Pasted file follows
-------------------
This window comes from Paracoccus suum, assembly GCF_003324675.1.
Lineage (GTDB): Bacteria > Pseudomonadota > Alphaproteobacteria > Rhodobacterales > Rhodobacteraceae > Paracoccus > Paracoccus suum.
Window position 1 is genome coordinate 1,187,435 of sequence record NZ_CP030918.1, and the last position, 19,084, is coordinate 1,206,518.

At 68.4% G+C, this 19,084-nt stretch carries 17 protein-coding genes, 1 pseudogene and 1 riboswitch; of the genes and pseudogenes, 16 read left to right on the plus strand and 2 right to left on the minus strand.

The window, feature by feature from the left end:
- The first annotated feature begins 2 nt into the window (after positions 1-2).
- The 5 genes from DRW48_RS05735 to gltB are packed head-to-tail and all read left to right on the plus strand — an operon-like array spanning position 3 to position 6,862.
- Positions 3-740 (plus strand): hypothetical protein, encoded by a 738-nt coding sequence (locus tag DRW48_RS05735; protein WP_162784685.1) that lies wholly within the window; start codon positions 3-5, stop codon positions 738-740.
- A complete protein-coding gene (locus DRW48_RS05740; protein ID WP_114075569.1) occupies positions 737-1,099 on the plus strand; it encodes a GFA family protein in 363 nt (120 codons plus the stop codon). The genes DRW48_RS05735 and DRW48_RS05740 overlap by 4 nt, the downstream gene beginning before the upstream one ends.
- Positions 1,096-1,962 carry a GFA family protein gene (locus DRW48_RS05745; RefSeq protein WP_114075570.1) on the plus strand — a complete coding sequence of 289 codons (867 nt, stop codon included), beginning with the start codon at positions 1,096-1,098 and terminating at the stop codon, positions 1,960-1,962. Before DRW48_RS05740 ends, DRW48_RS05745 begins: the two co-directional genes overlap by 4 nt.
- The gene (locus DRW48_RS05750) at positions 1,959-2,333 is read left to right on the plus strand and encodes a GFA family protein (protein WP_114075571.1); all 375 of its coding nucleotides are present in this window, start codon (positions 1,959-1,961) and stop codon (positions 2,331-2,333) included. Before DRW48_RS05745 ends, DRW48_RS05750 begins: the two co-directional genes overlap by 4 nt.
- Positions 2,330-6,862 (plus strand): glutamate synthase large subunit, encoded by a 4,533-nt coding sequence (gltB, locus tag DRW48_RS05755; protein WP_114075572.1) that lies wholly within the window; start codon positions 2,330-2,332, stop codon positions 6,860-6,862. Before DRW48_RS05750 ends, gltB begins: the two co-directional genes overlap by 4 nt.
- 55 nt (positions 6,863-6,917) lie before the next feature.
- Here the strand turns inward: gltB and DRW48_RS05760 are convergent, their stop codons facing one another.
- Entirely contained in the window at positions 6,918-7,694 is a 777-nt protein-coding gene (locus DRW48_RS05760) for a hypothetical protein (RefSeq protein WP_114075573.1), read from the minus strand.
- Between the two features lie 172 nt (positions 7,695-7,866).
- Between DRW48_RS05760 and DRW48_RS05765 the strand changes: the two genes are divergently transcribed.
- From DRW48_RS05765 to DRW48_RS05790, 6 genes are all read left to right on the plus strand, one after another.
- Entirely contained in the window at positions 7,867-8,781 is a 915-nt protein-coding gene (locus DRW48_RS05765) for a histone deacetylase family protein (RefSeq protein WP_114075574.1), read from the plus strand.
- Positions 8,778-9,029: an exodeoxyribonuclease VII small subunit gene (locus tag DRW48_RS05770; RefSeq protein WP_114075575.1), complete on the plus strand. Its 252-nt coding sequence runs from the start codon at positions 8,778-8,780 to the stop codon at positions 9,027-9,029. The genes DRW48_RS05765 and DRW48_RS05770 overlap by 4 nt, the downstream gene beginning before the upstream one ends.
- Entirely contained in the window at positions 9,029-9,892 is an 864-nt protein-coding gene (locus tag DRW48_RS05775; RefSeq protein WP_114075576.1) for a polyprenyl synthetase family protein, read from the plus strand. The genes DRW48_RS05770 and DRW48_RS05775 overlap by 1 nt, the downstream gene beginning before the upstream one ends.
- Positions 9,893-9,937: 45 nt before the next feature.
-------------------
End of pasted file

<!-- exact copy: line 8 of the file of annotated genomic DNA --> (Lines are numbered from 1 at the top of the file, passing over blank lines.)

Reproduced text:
- Positions 3-740 (plus strand): hypothetical protein, encoded by a 738-nt coding sequence (locus tag DRW48_RS05735; protein WP_162784685.1) that lies wholly within the window; start codon positions 3-5, stop codon positions 738-740.